History of Harvard – Puritan Foundation
The history of Harvard University begins in 1630, when the Puritans settled Boston and immediately made plans for the establishment of a college to train ministers of the gospel. Harvard was officially born in 1636 and took up John 17:3 as its first goal: “And this is life eternal, that they know Thee to be the only very God and Jesus Christ, whom thou has sent” (The Geneva Bible).
Even to this day, the true goal and history of Harvard is etched in stone: “[One] of the next things we longed for and looked after was to advance learning and perpetuate it to posterity; dreading to leave an illiterate ministry to the churches, when our present ministers shall lie in the dust.”1
History of Harvard – Teaching Truth
The history of Harvard is grounded in one of its earliest supporters, Rev. John Harvard. Harvard donated books and money for the founding of the new Puritan college in the Boston area, but died young of tuberculosis. Even today, there is a large statue in the school’s quad of Rev. Harvard seated with a gigantic book open on his lap. It is, of course, the Bible. The original motto of Harvard was (in Latin): “Truth for Christ and the Church.” In the twentieth century, when Harvard became more secularized, they cut the last part of the phrase, so the motto is only “Truth” (Veritas). Of course, it was not secularism that produced Harvard, but Christianity.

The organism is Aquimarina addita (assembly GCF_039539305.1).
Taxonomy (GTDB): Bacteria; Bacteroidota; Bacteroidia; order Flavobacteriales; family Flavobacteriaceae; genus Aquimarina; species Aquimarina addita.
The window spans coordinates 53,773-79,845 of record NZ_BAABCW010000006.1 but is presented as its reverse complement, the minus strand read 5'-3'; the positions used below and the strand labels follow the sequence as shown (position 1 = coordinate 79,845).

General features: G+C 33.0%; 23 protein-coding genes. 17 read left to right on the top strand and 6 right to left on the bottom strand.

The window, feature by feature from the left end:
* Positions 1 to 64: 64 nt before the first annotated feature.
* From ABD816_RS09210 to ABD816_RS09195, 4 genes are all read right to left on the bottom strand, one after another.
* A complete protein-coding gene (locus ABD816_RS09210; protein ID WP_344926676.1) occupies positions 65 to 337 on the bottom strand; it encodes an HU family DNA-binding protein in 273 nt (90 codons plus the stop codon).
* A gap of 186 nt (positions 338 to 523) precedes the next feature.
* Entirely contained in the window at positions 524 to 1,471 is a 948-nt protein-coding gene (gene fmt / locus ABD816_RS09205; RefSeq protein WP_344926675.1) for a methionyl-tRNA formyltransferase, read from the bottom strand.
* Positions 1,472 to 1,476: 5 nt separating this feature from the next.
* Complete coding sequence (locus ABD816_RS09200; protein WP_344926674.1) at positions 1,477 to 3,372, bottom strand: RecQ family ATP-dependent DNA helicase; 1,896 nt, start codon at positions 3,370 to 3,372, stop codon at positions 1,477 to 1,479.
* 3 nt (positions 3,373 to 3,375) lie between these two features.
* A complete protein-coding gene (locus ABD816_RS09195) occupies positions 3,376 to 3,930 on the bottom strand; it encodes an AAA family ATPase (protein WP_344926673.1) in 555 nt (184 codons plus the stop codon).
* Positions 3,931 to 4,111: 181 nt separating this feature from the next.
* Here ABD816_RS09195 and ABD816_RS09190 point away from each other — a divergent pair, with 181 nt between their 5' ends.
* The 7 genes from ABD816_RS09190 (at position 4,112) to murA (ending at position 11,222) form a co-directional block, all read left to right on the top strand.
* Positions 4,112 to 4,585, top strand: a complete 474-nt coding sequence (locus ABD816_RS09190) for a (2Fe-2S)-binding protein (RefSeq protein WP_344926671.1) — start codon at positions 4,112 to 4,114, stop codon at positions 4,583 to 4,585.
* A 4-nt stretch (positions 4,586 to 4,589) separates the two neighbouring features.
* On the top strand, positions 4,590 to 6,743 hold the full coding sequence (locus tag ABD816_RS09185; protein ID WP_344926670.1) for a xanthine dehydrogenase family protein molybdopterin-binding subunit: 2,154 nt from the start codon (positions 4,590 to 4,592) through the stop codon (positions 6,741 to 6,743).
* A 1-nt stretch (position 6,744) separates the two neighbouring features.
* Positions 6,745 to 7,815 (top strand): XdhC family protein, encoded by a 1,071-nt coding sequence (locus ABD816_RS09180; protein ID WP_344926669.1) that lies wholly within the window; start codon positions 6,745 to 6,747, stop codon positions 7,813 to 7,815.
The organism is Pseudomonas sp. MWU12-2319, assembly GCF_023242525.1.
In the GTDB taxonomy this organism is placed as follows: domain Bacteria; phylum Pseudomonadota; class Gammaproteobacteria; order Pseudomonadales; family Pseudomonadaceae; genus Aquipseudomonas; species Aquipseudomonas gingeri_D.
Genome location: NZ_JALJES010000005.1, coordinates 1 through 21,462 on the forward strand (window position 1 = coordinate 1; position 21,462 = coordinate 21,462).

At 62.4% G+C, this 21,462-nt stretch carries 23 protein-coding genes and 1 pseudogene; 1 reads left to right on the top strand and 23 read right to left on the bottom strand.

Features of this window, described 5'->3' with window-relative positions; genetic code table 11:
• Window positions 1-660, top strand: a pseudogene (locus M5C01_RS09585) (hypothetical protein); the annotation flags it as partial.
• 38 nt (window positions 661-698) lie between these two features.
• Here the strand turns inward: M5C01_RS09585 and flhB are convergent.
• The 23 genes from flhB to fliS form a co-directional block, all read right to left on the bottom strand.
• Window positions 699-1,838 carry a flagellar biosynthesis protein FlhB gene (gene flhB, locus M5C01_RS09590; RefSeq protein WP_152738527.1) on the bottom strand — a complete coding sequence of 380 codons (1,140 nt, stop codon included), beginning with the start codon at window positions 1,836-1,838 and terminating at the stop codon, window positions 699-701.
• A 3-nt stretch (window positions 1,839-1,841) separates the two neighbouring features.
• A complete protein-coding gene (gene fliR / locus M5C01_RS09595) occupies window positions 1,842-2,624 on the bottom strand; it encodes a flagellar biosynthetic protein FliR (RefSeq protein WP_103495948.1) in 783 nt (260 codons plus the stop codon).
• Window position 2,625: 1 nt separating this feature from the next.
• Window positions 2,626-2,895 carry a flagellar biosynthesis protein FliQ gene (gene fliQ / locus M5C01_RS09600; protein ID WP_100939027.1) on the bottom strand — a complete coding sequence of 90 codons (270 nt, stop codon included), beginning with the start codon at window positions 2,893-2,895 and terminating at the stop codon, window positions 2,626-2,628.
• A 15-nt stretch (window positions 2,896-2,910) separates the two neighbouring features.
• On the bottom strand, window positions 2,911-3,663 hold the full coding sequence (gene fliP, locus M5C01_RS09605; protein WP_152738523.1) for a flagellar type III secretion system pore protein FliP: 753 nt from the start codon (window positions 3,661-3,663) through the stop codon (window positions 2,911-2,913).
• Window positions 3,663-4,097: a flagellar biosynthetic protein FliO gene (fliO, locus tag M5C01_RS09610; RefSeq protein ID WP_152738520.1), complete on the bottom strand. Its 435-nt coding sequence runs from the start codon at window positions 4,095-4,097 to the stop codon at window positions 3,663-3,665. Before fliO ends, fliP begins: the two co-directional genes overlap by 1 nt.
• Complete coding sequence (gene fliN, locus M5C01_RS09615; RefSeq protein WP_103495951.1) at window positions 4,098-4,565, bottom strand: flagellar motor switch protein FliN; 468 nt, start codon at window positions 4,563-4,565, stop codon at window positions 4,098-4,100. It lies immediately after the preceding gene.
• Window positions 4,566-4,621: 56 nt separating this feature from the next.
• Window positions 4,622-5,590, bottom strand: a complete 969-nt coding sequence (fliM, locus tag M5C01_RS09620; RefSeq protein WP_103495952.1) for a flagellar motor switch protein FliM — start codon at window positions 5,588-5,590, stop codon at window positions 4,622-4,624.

History of Harvard – The Point of Higher Education
The history of Harvard continues with the “Harvard College Laws” of 1642 (from “New England’s First Fruits”). They quote a few Scriptures to show what the point of all their study is: to know God better. For example:
History of Harvard – Christian Roots, Secular Future
The true history of Harvard University is Christian. In fact, Harvard was essentially Christian longer than it has been secular. There is still some Christianity present, but it is not the dominant force by any means. But again, secularism did not produce this great institution, the religion of Jesus did.